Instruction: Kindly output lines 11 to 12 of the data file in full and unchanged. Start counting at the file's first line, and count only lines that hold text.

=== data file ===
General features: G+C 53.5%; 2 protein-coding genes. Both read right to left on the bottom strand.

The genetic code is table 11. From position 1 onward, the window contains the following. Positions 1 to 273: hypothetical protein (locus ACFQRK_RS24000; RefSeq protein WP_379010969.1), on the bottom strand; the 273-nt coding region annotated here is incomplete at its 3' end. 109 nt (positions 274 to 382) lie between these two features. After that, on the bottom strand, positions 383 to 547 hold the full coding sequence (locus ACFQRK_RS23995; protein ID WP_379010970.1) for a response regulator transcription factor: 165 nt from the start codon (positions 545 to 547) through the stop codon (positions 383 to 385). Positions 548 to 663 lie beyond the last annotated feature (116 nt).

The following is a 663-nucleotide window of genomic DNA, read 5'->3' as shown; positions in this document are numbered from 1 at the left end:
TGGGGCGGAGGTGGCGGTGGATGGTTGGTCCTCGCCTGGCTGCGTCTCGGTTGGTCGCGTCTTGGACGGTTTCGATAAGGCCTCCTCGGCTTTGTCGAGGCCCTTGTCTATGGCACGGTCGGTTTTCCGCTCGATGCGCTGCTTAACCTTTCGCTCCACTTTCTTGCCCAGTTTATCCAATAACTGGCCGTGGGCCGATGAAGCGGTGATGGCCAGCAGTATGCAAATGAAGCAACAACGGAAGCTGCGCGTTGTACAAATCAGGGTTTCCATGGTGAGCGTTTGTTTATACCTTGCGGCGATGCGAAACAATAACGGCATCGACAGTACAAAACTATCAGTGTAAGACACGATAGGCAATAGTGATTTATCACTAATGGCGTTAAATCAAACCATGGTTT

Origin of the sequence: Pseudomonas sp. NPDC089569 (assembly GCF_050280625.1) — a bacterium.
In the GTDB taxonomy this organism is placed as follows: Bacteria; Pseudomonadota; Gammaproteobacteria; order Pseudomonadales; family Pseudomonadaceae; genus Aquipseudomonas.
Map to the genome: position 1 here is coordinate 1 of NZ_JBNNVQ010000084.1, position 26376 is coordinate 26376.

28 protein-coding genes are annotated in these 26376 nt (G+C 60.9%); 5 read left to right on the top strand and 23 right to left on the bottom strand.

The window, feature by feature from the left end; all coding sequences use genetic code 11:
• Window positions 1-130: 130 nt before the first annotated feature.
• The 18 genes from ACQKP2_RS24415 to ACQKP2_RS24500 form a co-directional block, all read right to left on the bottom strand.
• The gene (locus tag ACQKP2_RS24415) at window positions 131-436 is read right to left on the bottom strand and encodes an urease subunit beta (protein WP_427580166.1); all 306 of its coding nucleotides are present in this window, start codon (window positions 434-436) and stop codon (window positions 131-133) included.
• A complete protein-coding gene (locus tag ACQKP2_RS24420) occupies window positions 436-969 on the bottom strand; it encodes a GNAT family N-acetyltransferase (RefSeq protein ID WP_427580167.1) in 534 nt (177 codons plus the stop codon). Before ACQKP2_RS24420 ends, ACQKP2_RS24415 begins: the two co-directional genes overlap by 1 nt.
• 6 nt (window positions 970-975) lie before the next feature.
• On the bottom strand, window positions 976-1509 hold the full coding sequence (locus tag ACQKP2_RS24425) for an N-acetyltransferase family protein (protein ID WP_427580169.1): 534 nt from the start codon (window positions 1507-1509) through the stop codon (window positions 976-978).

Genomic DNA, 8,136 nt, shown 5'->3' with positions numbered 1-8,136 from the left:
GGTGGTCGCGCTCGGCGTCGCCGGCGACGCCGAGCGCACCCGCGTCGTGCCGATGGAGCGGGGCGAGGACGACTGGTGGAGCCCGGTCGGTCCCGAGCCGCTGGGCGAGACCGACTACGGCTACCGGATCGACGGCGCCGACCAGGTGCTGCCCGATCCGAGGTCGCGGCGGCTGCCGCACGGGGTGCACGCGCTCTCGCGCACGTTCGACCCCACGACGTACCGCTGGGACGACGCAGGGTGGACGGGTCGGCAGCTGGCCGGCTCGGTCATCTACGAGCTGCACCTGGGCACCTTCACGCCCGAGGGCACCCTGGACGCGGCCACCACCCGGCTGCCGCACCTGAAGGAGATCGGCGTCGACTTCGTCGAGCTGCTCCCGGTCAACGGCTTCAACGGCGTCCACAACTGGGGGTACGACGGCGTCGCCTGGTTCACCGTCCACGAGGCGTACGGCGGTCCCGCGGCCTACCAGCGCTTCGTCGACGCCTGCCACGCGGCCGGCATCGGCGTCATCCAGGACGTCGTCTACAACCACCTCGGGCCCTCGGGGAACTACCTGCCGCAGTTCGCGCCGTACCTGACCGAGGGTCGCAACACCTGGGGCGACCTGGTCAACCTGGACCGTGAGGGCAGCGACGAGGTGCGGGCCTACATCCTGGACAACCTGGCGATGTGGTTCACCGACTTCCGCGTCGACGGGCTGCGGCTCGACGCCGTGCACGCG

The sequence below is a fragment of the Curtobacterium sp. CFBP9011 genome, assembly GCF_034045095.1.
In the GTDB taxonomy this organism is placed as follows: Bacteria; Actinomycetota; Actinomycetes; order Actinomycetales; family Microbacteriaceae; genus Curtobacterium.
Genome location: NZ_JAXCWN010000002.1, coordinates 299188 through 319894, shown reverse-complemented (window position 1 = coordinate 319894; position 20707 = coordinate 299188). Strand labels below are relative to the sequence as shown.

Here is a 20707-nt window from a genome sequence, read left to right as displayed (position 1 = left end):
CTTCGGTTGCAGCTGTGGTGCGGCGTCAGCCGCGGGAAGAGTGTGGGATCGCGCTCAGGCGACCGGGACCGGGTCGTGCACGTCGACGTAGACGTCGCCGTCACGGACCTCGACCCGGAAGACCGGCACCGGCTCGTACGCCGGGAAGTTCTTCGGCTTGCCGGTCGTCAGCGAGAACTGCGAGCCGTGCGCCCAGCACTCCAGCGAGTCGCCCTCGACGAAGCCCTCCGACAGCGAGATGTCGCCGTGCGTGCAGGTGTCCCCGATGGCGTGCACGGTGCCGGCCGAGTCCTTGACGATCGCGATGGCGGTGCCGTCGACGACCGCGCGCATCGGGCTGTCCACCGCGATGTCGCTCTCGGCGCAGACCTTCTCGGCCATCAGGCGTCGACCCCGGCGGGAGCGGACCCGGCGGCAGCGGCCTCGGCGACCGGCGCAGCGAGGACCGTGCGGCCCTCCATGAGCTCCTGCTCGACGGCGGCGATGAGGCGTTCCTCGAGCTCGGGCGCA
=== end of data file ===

• The 18 genes from ACQKP2_RS24415 to ACQKP2_RS24500 form a co-directional block, all read right to left on the bottom strand.
• The gene (locus tag ACQKP2_RS24415) at window positions 131-436 is read right to left on the bottom strand and encodes an urease subunit beta (protein WP_427580166.1); all 306 of its coding nucleotides are present in this window, start codon (window positions 434-436) and stop codon (window positions 131-133) included.